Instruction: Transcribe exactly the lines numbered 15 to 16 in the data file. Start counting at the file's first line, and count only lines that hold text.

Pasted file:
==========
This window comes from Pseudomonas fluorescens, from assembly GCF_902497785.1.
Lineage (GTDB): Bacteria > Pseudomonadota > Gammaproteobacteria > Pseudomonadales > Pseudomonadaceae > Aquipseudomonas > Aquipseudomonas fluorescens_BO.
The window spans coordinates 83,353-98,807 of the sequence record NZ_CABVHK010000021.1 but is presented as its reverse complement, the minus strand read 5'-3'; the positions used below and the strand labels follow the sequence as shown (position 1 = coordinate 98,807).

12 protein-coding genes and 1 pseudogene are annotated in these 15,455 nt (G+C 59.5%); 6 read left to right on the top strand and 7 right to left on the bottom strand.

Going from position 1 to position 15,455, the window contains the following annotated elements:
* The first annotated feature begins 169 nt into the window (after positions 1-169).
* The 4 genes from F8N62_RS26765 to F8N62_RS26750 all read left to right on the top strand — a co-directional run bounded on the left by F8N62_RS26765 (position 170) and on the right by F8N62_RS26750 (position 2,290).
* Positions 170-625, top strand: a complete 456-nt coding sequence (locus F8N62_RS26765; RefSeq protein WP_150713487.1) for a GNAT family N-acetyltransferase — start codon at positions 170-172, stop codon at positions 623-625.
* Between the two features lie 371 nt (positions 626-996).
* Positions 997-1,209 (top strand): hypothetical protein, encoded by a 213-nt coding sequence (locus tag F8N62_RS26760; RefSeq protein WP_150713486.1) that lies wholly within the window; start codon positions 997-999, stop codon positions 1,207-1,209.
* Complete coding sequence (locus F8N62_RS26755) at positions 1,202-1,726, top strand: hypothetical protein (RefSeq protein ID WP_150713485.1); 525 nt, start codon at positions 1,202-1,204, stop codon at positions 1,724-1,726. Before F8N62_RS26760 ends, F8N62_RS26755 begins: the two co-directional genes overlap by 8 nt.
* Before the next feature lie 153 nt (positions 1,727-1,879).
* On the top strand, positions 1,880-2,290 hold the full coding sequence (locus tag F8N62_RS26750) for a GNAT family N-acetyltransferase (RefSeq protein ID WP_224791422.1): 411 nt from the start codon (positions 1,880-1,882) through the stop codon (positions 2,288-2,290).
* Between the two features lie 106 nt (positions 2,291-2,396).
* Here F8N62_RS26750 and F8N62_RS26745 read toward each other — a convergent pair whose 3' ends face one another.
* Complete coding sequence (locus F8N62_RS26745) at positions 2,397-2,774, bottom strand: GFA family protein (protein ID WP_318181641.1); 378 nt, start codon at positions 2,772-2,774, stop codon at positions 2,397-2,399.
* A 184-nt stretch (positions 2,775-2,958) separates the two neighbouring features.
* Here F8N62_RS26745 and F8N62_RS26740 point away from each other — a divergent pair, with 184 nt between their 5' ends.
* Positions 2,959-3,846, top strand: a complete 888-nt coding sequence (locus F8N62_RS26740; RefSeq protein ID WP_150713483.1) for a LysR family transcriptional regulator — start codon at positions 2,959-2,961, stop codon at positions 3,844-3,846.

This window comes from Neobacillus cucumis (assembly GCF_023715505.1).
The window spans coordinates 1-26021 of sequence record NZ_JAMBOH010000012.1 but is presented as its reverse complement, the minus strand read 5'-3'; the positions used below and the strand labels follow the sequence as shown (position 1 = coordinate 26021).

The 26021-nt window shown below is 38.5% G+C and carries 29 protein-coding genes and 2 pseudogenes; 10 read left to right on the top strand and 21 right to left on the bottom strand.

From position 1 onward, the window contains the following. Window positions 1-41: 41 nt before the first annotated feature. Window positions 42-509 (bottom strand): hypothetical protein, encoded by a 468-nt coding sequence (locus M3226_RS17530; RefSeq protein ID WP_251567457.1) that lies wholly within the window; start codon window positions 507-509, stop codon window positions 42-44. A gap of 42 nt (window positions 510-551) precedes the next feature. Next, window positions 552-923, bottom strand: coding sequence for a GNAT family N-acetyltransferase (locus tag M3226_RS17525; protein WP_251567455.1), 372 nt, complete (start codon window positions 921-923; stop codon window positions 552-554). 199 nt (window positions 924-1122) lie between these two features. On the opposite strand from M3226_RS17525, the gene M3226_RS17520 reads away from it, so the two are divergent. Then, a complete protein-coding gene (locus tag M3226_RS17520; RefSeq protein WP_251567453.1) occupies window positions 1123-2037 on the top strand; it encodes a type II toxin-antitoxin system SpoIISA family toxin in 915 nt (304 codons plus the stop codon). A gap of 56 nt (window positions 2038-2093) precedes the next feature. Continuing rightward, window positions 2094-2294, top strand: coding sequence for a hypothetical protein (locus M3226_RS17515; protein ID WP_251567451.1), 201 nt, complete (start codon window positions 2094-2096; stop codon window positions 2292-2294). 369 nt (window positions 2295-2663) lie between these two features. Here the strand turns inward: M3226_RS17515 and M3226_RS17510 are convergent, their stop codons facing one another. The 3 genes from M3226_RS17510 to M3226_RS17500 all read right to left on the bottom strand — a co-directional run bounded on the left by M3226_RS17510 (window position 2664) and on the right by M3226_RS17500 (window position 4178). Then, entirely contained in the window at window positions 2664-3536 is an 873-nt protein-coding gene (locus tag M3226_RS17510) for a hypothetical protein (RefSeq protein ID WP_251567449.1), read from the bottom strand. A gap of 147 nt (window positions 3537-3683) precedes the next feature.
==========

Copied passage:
* Here F8N62_RS26750 and F8N62_RS26745 read toward each other — a convergent pair whose 3' ends face one another.
* Complete coding sequence (locus F8N62_RS26745) at positions 2,397-2,774, bottom strand: GFA family protein (protein ID WP_318181641.1); 378 nt, start codon at positions 2,772-2,774, stop codon at positions 2,397-2,399.